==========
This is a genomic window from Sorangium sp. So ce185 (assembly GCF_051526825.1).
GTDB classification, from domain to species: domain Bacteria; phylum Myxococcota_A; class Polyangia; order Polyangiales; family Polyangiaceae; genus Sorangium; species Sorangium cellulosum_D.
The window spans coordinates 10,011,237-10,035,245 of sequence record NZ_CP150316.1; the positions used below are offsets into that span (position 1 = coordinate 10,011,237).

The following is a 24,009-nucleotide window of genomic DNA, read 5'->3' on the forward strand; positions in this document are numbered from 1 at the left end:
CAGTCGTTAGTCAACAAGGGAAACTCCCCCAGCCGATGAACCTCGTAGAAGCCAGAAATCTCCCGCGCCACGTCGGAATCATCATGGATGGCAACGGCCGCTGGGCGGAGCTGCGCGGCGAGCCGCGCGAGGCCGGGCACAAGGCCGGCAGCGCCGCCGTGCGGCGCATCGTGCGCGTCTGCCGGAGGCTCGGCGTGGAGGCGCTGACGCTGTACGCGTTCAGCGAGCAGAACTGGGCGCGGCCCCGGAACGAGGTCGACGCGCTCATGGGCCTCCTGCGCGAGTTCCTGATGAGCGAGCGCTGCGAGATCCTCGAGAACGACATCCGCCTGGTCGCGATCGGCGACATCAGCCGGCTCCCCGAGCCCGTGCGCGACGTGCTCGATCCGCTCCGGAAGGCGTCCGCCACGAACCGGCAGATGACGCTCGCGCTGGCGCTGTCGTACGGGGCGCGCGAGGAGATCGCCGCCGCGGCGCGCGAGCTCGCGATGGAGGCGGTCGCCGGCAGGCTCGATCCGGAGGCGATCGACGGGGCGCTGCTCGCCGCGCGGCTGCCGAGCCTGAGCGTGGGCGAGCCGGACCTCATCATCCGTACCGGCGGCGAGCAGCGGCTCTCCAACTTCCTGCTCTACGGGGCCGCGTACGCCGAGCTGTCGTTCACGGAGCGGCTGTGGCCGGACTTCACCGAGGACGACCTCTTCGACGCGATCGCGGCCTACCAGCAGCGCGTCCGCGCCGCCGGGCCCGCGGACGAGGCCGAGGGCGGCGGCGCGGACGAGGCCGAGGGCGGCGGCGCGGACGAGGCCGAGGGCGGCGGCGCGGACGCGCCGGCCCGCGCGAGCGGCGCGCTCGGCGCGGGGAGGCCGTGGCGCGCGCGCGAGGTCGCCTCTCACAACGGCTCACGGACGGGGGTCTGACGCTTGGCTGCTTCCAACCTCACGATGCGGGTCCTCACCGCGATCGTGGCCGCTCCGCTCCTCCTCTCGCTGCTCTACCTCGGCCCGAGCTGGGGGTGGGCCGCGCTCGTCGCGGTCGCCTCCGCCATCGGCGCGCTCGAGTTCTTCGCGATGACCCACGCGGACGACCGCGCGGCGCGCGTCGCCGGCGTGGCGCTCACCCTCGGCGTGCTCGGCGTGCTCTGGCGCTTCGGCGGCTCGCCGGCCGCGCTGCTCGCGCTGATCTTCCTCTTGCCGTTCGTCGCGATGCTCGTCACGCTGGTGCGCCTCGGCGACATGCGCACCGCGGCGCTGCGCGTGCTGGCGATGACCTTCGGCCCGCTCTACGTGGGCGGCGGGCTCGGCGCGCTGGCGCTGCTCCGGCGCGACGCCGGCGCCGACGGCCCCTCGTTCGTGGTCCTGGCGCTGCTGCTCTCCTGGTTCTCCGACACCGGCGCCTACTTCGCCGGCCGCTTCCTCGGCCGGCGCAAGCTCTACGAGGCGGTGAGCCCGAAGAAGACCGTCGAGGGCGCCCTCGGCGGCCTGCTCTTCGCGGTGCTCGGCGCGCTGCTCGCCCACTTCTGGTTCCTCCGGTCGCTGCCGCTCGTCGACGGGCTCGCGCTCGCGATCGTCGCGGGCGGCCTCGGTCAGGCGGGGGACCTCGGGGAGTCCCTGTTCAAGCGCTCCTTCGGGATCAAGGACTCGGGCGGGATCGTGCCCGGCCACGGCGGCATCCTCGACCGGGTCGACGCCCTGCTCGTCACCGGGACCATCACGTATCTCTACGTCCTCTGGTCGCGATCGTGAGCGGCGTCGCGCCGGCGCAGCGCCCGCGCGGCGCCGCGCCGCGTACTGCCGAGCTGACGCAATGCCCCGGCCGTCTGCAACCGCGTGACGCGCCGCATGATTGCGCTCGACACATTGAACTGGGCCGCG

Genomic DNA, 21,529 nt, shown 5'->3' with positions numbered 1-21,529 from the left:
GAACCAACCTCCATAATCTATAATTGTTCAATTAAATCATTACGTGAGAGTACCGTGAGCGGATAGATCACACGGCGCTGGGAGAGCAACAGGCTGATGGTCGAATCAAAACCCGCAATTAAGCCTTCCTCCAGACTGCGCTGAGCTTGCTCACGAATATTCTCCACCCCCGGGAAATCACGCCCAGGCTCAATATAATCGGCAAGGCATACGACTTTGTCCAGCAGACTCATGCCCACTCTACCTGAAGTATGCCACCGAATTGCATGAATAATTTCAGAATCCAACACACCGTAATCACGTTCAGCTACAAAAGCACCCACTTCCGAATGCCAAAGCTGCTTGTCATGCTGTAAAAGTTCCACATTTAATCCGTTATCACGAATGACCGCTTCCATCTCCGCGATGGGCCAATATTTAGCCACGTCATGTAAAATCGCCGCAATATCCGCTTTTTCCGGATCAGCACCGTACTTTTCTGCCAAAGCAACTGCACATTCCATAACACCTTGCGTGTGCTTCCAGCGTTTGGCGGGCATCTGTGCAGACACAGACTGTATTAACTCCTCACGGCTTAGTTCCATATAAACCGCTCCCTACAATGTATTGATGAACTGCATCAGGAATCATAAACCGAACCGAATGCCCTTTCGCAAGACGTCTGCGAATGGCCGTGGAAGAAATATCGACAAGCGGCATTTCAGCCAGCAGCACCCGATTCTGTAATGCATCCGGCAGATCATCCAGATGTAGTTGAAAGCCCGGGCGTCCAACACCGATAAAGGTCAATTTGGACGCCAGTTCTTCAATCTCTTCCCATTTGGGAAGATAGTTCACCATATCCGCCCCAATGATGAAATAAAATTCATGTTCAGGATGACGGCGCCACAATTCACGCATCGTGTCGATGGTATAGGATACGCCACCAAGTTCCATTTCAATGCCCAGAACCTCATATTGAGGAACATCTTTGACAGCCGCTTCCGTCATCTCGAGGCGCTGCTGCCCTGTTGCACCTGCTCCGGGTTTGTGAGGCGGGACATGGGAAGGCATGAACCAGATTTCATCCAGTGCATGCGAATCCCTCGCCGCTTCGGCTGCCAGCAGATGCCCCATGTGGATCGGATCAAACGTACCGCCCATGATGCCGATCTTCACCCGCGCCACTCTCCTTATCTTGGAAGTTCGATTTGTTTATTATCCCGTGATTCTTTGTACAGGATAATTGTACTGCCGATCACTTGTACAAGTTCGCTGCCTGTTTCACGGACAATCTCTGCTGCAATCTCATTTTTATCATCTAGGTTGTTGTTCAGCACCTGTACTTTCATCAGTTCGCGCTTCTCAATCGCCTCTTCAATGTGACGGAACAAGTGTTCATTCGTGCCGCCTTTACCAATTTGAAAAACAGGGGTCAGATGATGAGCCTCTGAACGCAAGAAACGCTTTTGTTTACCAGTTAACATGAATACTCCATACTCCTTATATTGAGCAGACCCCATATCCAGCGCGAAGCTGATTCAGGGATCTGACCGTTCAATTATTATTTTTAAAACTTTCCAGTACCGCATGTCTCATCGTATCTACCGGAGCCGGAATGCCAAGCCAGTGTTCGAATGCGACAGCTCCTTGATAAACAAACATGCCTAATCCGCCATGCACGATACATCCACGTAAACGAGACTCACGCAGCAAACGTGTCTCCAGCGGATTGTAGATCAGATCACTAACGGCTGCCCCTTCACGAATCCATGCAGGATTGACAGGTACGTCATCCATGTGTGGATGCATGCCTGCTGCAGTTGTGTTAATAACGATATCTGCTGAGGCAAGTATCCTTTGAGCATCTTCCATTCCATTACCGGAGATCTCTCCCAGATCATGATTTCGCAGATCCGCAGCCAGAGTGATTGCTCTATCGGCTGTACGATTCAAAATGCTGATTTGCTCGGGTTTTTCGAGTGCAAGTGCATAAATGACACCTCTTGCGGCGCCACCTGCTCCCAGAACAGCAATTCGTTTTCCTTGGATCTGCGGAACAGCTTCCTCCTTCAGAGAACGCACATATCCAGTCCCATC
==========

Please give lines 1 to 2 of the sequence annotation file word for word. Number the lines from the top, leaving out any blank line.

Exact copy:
This is a genomic window from Sorangium sp. So ce185 (assembly GCF_051526825.1).
GTDB classification, from domain to species: domain Bacteria; phylum Myxococcota_A; class Polyangia; order Polyangiales; family Polyangiaceae; genus Sorangium; species Sorangium cellulosum_D.